News + Issues

Social media’s impact on dental inequality

Long before Photoshop and Instagram filters, ancient civilizations enhanced their smiles the old-fashioned way. The Mayans filled holes in their teeth with jade, Etruscans perfected rudimentary golden grills, and Egyptians crushed rock, mint and dried iris flower to create the world’s oldest identified toothpaste. A growing number of Americans now turn to social media for the latest dental trends and cosmetic treatments. Like our ancestors, our contemporary cravings for aesthetic dentistry arise from social norms and a societal obsession with perfection. Trends such as at-home whitening kits, the veneers check and charcoal toothpaste have captivated social media, where influencers and celebrities alike upload their vogue-ish oral care routines. A deeper look into several trending dental topics exposes underlying issues in social media inequality and dental misinformation. 

At-home whitening kits

Scrolling through the hashtag #teethwhitening on TikTok reveals hundreds of videos with a collective 1.3 billion views. Influencers like Dixie D’Amelio show off their “Hollywood smiles” made possible by sponsors such as Crest and their at-home whitening lights. These portable kits have an obvious appeal: They promise an experience that looks like what dentists offer, at a fraction of the cost. As a bonus, users can take advantage of the convenience of at-home treatments rather than making several trips to their dentist. 

However, studies show that these systems have unreliable results and even cause mouth and gum irritation. Unaware consumers, though, may choose these more cost-friendly options without consulting their dentist. This choice could worsen prevalent dental issues in these disadvantaged populations and intensify disparities in care. 

“Veneers check”

False teeth are so embedded in American cultural lore that schoolchildren learn about George Washington’s wooden set (though his dentures were likely a combination of human teeth, ivory and gold metal wire.) Today’s celebrities upgrade their smiles with full-mouth dentures and porcelain veneers that can cost thousands of dollars. Many Instagram influencers endorse these cosmetic procedures and document the before and after of their dental work. These “veneers check” promoters often visit equally famous celebrity dentists that cater to an elite clientele. The resulting comparison photos show what is possible, yet they repeatedly depict influencers who started with good teeth. 

Artificially perfect teeth have become a status symbol on social media. Meanwhile, many low-income American adults avoid smiling due to poor oral health. Trends such as the “veneers check” overlook inequalities in oral health and dental access. Instead, social media reinforces socio-economic factors that determine which patients deserve the priceless joy of a clean, pain-free smile.

Charcoal toothpaste

Like the Egyptians, we want the most efficient formula to brush our teeth. Current toothpaste designs began in the 1950s with the addition of fluoride. A miracle mineral in cavity prevention, fluoride additives now compete against less studied inventions such as charcoal and CBD toothpaste. Whereas iris flower trended thousands of years ago, charcoal is the current dental hygiene fad. 

Charcoal has undeniable roles in poisoning and overdose, but no definitive data supports its use in oral health. The American Dental Association examined all charcoal toothpaste research and reported it is abrasive and may disrupt the protective enamel layer on our teeth. Still, charcoal toothpaste has an incessant presence on social media, which results in a sense of authority. When influencers promote “more natural” charcoal toothpaste despite lack of scientific support, they are putting their followers’ oral health at risk.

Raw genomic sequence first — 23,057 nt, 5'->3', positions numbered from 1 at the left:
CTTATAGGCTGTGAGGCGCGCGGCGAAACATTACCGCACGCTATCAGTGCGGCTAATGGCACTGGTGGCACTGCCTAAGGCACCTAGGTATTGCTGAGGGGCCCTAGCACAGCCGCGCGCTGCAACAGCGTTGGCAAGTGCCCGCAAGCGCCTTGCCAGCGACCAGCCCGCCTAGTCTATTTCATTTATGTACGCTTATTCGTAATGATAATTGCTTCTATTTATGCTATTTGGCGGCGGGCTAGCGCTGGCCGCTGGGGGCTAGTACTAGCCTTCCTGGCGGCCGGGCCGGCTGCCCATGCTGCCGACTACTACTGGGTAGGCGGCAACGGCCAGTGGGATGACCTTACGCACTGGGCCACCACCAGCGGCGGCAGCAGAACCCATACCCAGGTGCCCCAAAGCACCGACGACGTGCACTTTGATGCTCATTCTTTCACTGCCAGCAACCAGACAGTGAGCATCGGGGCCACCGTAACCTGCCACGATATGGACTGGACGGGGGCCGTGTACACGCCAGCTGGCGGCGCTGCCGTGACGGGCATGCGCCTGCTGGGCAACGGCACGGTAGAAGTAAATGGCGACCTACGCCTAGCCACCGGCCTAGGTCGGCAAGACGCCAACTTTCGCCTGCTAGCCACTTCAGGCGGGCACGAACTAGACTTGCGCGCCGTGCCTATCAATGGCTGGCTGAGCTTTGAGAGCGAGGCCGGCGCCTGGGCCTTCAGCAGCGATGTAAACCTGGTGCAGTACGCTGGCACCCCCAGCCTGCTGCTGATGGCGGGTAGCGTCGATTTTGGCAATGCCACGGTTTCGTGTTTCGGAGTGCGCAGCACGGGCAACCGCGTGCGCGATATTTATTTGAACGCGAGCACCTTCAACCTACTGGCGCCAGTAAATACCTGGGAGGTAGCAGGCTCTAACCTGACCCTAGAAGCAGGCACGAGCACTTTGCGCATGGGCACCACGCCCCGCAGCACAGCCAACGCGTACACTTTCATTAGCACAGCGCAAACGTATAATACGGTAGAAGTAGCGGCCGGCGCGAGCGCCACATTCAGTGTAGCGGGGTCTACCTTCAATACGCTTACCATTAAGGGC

High-end cosmetic dentistry is a billion-dollar industry, and it is rapidly growing. Wealthy Americans drop thousands of dollars to whiten and shape teeth to their liking. Millions of other patients rely on charity clinics, at-home treatments, or outright extractions to treat neglected and painful teeth. Poor oral health, in turn, makes it nearly impossible for underserved communities to achieve economic mobility. Studies show that people with imperfect teeth are stigmatized, and employers prefer to hire those with physically appealing smiles. These physical prejudices manifest into assumptions regarding intelligence, cleanliness, and mental stability and further complicate peoples’ lives.

Social and financial success is associated with a full mouth of straight, white teeth — just about every popular creator on social media has them. When these influencers promote dental trends such as those discussed above, they mislead their audiences and fail to paint the complete picture of their expensive dental care. Instead, influencers trigger unrealistic expectations and neglect the importance of preventative dentistry. This puts pressure on regular users to seek the same aesthetic standards. Socio-economic limitations, however, dictate who can access efficient cosmetic enhancements.

Online social media platforms offer an undeniably fantastic forum for advancing oral health access. However, with dental professionals overshadowed by unqualified bloggers and social media stars, dental misinformation continues to circulate. While a warm smile is one of the first things you notice when you meet a new person, the choice to enhance it — or not — should not stem from unattainable social media standards.

~Katherine Burkett, Louisiana ’25, Chapter Fundraising Committee Member

Katherine Burkett

Katherine Burkett is a first-year dental student at LSU School of Dentistry. She finds purpose in spreading political awareness and promoting dental access. Outside of class, she enjoys spending time with her cat, cooking new recipes and exploring New Orleans.

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